In addition, Gender Z managed to organize the first-ever Zaporizhzhia Pride. This event was crucial to raising the level of visibility and unification among LGBTQI+ communities to fight against discrimination and advocate for tolerance. For more information on the Pride parade, check out our video.
COVID-19 has had a painful and limiting effect on LGBTQI+ activism in Ukraine. Despite quarantine, the number of attacks on LGBTQI+ centers and activities by far-right groups has risen sharply. At the same time, the attempt to adopt a new National Human Rights Action Plan, which expired in 2020, failed. The draft Action Plan includes the development of laws on the criminalization of hate crimes and the introduction of registered civil partnerships, making this pathway available for same-sex couples in Ukraine. During quarantine, the number of cases of persecution of activists increased, and LGBTQI+ activism remains one of the three most dangerous areas of public activism in the country.
Moreover, human rights activists reported that police have made little improvement over the past year in protecting LGBTQI+ people from attacks and in properly investigating hate crimes on the grounds of sexual orientation and gender identity. However, experts note that police in Zaporizhzhia have been much more professional, cooperating with the organizers of Zaporizhzhia Pride and providing reliable protection from aggressive opponents. This is ultimately a result of Gender Z’s activities to educate local police, including a number of information sessions about protecting and promoting the rights of LGBTQI+ communities.
Due to the quarantine, we have found new opportunities to connect with others and promote our activities online. In particular, we launched a show entitled “LGBT Propaganda” on our YouTube channel, in which we share news related to LGBTQI+ life in Ukraine. The show explores common stereotypes about LGBTQI+ people in Ukrainian society and provides clarity on what is true and what is not. In addition, the show provides an excellent opportunity to learn about the latest news from Ukraine and the world. Online broadcasts have also become an important part of the life of our organization. The broadcasts are aimed at both LGBTQI+ communities and broader society, providing a safe way for these groups to learn and engage.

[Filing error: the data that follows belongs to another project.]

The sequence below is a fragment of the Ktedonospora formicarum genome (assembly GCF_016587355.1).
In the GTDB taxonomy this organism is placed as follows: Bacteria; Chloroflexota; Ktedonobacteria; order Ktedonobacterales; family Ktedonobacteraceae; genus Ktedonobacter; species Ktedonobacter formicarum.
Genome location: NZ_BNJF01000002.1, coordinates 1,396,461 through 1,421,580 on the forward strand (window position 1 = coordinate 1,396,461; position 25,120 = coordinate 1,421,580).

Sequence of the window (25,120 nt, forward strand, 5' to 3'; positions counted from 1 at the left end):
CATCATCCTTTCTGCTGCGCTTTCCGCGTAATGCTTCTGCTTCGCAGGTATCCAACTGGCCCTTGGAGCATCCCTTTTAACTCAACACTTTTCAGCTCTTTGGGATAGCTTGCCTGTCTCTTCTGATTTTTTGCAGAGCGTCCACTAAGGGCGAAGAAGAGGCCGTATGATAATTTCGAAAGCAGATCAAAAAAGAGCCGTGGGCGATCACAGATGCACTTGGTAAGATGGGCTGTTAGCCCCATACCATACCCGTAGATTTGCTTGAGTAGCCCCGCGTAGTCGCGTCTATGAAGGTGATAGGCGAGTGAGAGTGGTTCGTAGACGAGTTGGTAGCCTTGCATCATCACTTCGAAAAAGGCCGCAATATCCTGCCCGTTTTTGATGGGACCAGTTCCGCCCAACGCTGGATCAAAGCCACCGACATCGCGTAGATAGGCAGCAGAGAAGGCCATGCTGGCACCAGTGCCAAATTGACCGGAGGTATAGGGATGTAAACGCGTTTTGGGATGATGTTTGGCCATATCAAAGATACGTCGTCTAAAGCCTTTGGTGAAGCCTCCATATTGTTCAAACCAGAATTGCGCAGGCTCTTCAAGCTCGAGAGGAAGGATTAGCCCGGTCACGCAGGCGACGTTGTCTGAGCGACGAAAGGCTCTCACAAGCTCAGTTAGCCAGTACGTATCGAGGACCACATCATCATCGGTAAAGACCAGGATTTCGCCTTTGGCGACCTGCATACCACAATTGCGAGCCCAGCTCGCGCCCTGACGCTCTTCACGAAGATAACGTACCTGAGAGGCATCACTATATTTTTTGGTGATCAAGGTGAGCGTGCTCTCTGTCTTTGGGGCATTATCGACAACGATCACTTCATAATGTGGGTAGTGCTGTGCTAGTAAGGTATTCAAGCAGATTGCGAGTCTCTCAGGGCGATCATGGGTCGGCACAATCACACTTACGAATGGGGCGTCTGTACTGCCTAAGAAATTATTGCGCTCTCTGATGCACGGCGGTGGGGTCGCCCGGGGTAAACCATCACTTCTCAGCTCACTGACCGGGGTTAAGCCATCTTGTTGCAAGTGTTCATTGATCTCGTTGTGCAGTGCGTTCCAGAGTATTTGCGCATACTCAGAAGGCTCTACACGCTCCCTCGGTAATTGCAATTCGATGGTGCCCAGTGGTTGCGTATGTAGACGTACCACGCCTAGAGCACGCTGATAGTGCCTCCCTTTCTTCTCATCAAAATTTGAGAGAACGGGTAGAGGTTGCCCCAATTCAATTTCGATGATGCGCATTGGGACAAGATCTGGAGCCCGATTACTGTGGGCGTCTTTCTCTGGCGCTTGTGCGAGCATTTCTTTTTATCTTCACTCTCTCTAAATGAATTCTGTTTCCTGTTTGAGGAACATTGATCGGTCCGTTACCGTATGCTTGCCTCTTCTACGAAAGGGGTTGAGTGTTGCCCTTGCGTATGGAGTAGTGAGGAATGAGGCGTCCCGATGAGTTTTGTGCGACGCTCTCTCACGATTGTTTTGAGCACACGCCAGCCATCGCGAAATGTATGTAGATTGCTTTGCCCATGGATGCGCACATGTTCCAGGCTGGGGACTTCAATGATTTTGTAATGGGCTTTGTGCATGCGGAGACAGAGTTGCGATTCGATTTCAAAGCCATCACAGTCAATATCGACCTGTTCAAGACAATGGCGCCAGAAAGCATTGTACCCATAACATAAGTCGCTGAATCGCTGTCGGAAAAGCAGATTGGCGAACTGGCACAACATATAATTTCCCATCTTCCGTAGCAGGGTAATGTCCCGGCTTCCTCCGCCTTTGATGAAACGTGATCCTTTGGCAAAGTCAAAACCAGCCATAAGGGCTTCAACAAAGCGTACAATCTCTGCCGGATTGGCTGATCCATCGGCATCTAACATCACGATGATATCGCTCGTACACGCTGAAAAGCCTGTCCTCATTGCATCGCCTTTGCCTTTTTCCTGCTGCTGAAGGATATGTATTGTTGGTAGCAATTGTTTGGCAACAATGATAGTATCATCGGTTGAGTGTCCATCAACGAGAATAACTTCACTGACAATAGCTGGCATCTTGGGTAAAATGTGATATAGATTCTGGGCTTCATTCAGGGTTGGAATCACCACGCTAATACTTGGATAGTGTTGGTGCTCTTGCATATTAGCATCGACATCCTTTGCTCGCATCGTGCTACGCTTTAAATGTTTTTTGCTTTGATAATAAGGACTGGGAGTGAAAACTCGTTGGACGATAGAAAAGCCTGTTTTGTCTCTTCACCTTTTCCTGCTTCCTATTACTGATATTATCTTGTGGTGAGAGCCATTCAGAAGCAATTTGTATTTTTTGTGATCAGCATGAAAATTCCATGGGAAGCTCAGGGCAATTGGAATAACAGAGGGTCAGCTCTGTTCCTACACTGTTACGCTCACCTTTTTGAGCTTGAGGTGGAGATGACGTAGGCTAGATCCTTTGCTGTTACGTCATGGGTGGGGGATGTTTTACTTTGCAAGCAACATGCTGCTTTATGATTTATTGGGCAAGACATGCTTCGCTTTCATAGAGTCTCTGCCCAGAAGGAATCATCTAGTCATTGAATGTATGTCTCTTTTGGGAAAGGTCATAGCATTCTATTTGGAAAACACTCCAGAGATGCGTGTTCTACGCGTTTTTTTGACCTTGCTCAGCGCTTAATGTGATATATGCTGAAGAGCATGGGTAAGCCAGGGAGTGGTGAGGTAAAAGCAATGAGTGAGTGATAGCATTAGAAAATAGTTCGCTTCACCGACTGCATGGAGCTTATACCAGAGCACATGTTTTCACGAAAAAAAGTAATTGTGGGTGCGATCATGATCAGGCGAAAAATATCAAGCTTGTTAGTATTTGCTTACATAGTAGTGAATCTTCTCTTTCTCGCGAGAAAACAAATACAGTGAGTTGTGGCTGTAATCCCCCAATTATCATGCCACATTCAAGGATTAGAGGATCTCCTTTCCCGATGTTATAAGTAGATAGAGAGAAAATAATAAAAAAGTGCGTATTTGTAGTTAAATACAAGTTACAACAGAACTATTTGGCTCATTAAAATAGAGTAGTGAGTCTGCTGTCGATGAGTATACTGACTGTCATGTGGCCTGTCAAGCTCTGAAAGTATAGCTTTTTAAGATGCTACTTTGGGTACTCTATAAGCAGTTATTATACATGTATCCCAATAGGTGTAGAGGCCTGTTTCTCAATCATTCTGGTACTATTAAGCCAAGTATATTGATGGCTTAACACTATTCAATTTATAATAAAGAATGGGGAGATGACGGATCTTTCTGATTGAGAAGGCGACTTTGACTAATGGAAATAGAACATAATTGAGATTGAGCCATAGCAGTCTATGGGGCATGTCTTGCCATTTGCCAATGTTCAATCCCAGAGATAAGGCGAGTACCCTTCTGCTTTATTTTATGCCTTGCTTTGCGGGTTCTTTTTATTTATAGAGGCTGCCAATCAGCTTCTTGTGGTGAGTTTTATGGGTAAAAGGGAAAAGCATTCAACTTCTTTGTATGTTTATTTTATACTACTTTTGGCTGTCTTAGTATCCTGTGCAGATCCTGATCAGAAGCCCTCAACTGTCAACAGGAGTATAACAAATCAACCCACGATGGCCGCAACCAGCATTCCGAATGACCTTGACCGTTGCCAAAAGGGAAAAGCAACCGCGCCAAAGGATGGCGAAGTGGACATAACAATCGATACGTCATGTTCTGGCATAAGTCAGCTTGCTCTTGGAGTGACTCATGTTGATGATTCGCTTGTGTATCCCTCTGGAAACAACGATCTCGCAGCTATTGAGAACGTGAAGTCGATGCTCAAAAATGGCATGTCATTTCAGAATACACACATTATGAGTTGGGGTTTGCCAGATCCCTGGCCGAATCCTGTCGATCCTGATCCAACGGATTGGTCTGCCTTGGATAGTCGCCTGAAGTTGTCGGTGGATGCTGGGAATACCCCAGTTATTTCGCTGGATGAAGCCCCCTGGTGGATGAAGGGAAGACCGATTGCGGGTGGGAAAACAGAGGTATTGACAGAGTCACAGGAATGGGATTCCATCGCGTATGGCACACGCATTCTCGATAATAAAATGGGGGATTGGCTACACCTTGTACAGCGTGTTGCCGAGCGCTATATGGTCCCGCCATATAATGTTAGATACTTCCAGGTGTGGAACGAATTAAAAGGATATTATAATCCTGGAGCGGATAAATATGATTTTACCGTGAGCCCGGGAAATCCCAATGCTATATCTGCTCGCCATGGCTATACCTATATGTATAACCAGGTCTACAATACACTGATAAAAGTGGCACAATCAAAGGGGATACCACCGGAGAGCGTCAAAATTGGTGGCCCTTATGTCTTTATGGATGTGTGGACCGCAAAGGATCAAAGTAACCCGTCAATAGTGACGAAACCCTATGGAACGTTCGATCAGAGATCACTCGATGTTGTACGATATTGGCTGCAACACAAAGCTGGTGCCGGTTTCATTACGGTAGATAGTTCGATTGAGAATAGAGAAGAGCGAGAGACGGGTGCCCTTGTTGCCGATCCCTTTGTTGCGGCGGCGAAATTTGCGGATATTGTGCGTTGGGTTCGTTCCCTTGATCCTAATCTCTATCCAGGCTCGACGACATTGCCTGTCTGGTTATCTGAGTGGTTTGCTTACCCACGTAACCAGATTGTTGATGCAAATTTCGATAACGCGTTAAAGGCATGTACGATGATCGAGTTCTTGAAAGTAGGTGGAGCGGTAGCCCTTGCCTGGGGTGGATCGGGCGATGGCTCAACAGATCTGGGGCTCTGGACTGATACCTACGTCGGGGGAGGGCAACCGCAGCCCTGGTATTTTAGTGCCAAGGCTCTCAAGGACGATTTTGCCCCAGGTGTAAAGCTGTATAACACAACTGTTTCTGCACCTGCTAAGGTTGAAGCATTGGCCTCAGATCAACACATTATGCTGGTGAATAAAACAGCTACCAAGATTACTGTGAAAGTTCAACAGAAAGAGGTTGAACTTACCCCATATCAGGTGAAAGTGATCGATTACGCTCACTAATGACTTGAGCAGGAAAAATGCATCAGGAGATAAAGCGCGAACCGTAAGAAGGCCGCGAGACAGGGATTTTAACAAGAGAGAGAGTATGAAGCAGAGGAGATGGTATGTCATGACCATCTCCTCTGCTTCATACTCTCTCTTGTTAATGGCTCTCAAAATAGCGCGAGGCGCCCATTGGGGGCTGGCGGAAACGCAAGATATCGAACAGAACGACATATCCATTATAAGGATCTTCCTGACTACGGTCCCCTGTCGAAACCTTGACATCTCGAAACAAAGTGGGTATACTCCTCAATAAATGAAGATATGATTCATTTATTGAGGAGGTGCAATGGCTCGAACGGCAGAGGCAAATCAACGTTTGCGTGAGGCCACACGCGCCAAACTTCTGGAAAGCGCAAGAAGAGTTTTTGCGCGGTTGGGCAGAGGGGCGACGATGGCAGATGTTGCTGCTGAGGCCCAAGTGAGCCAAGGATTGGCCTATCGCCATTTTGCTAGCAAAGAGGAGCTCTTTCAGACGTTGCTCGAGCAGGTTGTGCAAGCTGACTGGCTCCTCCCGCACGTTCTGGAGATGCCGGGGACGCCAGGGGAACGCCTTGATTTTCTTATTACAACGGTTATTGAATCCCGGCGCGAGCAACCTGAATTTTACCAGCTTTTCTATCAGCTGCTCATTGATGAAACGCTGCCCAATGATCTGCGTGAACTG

Pride for me, personally, and for our entire organization, is not just a human rights rally, but celebrates long months of hard work. After all, despite the threats and challenges, last year we conducted the first Zaporizhzhia Pride. We announced the event at the beginning of the year, and despite the emergence of the COVID-19 pandemic, the Organizing Committee decided that Ukraine cannot afford to cancel offline pride marches in 2020. ZPride (Zaporizhzhia Pride) was held in September, taking all possible precaution measures, including social distancing, wearing masks, etc.
Pride is vital to me. It increases the visibility of LGBTQI+ communities and emphasizes the unacceptable nature of human rights violations, including discrimination on the basis of sexual orientation and gender identity. It is a tool helping Ukrainians see that there is, in fact, violence and hatred towards LGBTQI+ people. On marches, I always cry from an excess of emotions. Pride in Zaporizhzhia is my pride, in my home city, organized by our efforts.